In 2012, he designed User, User Stencil and User Upright>/a>, a monospaced type family with 30 styles, from Hairline to Bold. This too will many awards. Girga (+Italic, +Engraved, +Banner, +Stencil) is a strong black Egyptian family designed together with Dino dos Santos at DS Type. Solido (2012, with Dino dos Santos, DS Type) is a versatile type system with five widths: Solido, Solido Constricted, Solido Condensed, Solido Compressed and Solido Compact. In total there are 35 fonts.
In 2013, Dino dos Santos and Pedro Leal published Diversa, a set of nine very different fonts that are jointly kerned so that letters can be swapped out and replaced at will. Diversa Std (2014) extends this to include Stencil, Inline and other decorative styles. Pedro Leal's main typeface of 2013 is Aparo, a script that is calligraphic, yet keeps the characteristics of penmanship scripts, and the pizzazz of a good fashion font.
In 2014, he published Ocre and Ocre Poster in sans and slab serif substyles inspired by W.A. Dwiggins, Torio, a penmanship script based on a style used in Arte de Escribir por Reglas y con Muestras (1798, by Spanish penman Torcuato Torío de la Riva y Herrer). Torio received the Communication Arts Type Award of Excellence in 2014.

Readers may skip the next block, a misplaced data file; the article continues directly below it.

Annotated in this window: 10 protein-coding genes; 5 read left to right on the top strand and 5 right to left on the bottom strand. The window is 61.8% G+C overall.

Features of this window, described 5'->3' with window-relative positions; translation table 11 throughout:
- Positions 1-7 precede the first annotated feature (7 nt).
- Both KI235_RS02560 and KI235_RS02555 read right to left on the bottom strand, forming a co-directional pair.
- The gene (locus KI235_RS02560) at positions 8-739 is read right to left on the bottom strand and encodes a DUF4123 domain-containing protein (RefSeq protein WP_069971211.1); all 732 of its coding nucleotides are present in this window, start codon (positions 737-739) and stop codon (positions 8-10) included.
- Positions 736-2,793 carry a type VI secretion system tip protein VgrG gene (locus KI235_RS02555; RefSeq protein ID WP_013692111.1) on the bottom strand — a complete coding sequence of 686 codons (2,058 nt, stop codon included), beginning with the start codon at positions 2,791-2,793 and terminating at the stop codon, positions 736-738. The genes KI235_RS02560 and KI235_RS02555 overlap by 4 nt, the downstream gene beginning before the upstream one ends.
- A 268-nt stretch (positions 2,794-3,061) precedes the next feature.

In 2015, he created the large Rudo and Rude Slab typeface families that exhibit many humanist traits: Rude ExtraWide, Rude Icons, Rude SemiCondensed, Rude SemiWide, Rude Wide, Rude, Rude Condensed, Rude ExtraCondensed, Rude Slab, Rude Slab Condensed, Rude Slab ExtraCondensed, Rude Slab ExtraWide, Rude Slab SemiCondensed, Rude Slab SemiWide, Rude Slab Wide, Rude Slab, Rude Slab Condensed, Rude Slab ExtraCondensed, Rude Slab ExtraWide, Rude Slab SemiCondensed, Rude Slab SemiWide, Rude Slab Wide. Early in 2015, he also did a custom typeface family for the Jornal de Notícias, including sans, serif and micro sub-styles. Dino dos Santos and Pedro Leal published Jules and Jules Text in the summer of 2015---a fat fashion mag didone 45-style family inspired by several plates from Portuguese calligrapher Antonio Jacintho de Araujo; it comes in Big, Colossal and Epic. Ecra is a workhorse slab serif, also done in 2015. Viska (2015, by Dino dos Santos and Pedro Leal) is designed for small print. Finally, TCF Zellige (2015, TypeCult) is a modular typeface inspired by the tiles that can be found in Southern Europe and North Africa.